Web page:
In order to become a retirement destination, a city needs a few key things: nice weather, great entertainment, and a sense of community. A select few have managed to get it right. Need proof? Almost a quarter of these eight cities’ populations are made up of senior citizens. Ready to see what U.S. cities are the most densely populated with retirees? Here’s a look at eight U.S. cities that are getting the retirement lifestyle right.
1. Pittsburgh, Pennsylvania
Forbes ranks Pittsburgh as the oldest city in America, where 23.6 percent of the metro area’s population is over 60. The biggest reason this city’s so old? Migration deficits. The city has only lost about 2 percent of its population to other places over the past decade, and ranks second to last in the number of immigrants it has attracted from abroad.
A Bankers Life and Casualty Company Center for a Secure Retirement report ranks the city as the third best city for seniors. “The city’s seniors enjoy a satisfying spiritual life, with numerous places of worship and a large number of congregants. Scoring high in many livability rankings, the city also boasts a solid transportation network of buses and a light rail system,” according to the report.
2. Palm Bay, Florida
Palm Bay has a metro population of 543,376 and 20.2 percent of its population is comprised of residents who are over 65, per Kiplinger. This area has seen an increase in its senior population as of late, which is likely a result of Florida’s lack of a state income tax, in addition to its taxes per capita falling well below the national average.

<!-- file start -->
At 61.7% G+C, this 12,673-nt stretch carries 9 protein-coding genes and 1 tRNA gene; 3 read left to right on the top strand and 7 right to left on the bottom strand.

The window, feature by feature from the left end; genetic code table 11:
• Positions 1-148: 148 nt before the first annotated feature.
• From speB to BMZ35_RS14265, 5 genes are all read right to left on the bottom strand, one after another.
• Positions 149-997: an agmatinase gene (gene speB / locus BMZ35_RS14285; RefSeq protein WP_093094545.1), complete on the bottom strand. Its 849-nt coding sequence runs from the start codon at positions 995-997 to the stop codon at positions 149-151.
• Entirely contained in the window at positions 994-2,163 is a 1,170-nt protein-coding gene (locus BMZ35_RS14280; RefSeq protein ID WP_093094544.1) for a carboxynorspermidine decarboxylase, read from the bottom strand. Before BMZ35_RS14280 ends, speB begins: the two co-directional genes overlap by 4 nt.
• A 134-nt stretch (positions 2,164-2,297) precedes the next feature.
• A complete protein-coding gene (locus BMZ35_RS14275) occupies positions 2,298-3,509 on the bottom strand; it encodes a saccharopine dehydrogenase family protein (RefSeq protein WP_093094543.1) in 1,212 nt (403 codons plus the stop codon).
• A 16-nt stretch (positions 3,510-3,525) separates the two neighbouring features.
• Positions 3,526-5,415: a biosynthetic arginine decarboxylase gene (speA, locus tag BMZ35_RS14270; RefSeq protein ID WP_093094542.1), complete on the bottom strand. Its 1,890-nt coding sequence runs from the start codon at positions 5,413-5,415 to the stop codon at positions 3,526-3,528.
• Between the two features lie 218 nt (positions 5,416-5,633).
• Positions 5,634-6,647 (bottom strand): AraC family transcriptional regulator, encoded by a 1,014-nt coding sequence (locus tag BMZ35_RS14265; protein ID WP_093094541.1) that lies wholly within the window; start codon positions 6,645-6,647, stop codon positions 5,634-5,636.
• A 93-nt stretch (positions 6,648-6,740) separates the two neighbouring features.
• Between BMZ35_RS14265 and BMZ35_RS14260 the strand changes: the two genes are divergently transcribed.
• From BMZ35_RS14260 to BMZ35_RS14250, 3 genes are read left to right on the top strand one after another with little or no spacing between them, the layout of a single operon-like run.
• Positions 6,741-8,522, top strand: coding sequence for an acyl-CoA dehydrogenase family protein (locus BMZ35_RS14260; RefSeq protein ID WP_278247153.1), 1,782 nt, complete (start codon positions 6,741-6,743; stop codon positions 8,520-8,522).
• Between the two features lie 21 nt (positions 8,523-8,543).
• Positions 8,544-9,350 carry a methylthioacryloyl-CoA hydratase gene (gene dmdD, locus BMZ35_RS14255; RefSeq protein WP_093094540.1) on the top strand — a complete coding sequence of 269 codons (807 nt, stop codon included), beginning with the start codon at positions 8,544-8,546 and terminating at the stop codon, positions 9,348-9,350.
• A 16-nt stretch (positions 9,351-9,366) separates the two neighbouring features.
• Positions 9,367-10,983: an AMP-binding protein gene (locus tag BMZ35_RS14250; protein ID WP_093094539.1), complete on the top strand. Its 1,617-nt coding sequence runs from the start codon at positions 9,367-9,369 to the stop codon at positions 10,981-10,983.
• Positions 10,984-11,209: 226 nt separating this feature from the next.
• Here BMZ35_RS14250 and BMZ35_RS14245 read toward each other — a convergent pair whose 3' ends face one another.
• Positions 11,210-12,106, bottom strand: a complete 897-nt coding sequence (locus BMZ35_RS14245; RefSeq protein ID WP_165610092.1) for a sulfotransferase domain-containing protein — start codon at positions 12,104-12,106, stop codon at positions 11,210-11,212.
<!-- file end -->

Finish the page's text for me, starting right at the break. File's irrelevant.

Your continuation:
The area offers 29 parks and 10 golf courses in the surrounding county. Seniors can also enjoy the sun and sand on any of the nine nearby beaches (like Fort Myers, pictured above.) According to Kiplinger, Port Canaveral, a short drive from Palm Bay, is the second busiest cruise port in the world. Still looking for a reason to head to beautiful Palm Bay? Its average temperature is a balmy 72 degrees Fahrenheit.
3. Surprise, Arizona
With a population of 117,517, this city has 22,327 people who are 65 and older — 19 percent of the population. How’d this come to be such a retirement hotspot? Early on, there were several retirement neighborhoods developed that drew in a steady stream of seniors, according to MSN Money. Since then, the area has continued to be a popular senior settlement.
The city is packed with “housing and recreational amenities all along the income spectrum, which has broadened the base of retirees,” Surprise Mayor Sharon Wolcott says to MSN Money.
A fun fact about Surprise: The city has adapted to its retiree population by allowing golf carts to be driven on surface streets that have speed limits lower than 35 miles per hour. There’s also a Senior Idol program, based on American Idol, where seniors can dance, sing or perform comedy sketches before a panel of judges. It’s no surprise (get it?) this city is popular.
4. Hialeah, Florida
Hialeah has a population of 224,669. Of those, 42,864, or 19.1 percent, are 65 and older. It’s just eight miles northwest of downtown Miami, ensuring that on-the-go retirees have plenty to do.